Trackbacks

  1. [...] 101 Headline Formulas that Capture Attention and Get Your Message Read by Peter Sandeen [...]

  2. [...] 101 Headline Formulas that Capture Attention and Get Your Message Read by Peter Sandeen Posted in Internet Marketing Pinterest for Business: How to Use Pinterest to Build Your Brand » « Marketing in Facebook: 5 Secrets to Using Facebook Insights to Grow Your Fan Base [...]

  3. [...] you’re unfamiliar with headline formulas, go here, here and here to find a bunch – and check out some easy-to-complete ones [...]

  4. [...] Peter Sandeen’s 101 Headline Formulas [...]

  5. [...] they’re told and send on Tuesdays. Don’t worry if you aren’t using one of the 101 headline formulas that “work.” Write a unique headline that makes people’s head [...]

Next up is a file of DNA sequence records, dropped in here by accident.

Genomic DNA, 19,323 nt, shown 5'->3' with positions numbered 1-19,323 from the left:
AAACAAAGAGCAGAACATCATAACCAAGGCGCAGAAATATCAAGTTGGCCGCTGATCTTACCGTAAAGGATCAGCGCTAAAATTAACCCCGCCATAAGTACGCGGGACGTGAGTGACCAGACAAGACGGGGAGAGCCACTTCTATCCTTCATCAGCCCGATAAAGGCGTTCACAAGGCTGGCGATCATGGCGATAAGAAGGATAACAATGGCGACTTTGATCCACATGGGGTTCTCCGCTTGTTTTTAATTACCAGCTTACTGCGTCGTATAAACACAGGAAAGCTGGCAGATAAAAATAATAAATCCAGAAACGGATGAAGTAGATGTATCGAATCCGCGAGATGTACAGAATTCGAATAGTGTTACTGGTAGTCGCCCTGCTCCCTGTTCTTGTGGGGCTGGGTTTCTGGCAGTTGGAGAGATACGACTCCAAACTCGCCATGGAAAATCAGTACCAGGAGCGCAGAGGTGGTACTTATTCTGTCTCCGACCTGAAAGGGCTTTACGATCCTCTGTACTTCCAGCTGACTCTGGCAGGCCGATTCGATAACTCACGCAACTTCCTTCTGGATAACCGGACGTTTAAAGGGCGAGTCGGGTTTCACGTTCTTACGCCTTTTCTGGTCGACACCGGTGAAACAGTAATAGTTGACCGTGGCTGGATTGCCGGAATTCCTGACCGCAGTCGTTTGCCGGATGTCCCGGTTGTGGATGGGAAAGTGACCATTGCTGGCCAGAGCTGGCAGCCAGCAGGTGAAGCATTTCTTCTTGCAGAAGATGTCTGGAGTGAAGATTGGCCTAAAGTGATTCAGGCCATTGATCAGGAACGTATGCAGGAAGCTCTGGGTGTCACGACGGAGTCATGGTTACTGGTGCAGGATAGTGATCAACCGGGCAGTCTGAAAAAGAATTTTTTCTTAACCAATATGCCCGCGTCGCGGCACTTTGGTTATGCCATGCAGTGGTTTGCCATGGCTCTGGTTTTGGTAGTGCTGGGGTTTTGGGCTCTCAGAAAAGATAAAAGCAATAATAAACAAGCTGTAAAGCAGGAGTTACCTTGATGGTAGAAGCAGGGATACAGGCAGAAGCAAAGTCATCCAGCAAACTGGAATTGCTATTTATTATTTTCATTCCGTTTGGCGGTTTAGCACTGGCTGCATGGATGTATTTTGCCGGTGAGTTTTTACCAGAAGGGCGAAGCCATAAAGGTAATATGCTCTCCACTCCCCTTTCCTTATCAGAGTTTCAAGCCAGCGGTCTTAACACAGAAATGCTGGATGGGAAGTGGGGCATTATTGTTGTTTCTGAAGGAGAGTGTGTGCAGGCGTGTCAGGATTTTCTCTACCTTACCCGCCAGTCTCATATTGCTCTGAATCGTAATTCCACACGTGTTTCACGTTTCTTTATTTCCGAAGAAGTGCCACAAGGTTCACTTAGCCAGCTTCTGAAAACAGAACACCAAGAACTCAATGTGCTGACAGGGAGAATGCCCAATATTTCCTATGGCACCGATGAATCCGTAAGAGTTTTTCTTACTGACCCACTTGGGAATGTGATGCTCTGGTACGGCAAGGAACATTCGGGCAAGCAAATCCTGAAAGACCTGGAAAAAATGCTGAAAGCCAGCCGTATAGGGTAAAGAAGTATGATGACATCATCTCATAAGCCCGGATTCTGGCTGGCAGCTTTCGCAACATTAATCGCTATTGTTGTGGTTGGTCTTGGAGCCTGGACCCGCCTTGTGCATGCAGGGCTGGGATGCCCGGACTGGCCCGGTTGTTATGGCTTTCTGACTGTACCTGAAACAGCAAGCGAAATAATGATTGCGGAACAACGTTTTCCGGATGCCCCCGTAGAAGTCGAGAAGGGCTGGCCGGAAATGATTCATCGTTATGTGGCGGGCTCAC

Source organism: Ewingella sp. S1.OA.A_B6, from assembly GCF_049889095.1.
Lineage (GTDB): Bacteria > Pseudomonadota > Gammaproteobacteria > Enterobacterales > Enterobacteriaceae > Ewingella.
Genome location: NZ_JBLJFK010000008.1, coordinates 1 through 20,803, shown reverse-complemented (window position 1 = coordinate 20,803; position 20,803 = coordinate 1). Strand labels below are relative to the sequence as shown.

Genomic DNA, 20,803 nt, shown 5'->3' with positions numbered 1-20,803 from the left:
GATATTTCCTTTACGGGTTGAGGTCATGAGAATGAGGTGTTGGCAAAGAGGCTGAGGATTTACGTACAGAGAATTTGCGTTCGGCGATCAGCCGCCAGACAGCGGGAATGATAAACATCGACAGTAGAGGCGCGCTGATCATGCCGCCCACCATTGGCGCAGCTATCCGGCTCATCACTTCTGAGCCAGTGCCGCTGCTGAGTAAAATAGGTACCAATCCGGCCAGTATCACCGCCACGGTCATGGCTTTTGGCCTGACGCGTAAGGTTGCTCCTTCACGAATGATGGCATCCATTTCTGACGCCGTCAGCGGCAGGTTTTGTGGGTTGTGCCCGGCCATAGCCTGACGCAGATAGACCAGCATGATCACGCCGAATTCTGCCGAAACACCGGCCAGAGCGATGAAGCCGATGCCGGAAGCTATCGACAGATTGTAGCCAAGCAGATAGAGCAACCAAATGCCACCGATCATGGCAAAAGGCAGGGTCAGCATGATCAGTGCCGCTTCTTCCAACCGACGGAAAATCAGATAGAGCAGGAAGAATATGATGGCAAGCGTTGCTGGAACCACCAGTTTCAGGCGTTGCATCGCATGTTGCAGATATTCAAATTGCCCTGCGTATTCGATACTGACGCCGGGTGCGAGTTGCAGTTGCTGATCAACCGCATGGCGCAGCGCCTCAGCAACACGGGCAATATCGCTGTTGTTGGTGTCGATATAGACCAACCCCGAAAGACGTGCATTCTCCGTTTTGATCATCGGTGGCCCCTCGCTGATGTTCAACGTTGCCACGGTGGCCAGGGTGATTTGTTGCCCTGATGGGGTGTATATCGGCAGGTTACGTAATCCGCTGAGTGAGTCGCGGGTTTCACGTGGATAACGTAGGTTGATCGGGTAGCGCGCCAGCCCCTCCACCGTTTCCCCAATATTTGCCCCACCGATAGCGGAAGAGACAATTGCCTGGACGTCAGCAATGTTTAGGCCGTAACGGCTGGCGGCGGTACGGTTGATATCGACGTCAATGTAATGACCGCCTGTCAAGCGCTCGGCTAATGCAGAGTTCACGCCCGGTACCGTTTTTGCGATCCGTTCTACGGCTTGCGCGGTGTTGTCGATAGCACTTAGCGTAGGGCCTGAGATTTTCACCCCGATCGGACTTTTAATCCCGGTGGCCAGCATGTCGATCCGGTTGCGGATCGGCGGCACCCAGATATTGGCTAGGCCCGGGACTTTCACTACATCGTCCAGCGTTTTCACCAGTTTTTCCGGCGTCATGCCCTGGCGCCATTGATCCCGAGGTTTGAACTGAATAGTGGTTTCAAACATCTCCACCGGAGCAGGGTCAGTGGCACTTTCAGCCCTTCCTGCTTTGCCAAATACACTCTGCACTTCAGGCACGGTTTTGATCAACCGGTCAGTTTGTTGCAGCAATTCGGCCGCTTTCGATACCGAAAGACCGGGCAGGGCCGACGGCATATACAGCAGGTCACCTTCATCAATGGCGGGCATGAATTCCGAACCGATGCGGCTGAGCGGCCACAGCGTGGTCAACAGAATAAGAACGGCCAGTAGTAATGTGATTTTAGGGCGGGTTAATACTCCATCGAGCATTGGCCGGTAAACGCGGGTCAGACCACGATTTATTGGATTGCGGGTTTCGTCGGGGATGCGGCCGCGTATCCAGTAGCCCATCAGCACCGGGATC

6. […] framework used. You can easily do this by simply answering some specific questions such as, “What headline formula did he use?”, “Does the introduction include a story that outlines the problem or is it just […]

  7. […] do is take what they’ve learned and apply it to your website.  In particular, pay attention to headline formulas.  A simple Google search for this term will turn up hundreds of formats you can copy in order to […]

Copyright 2013 Peter Sandeen | about | services | contact | privacy | affiliate disclosure

contact {at} petersandeen {dot} com | +358 41 433 0144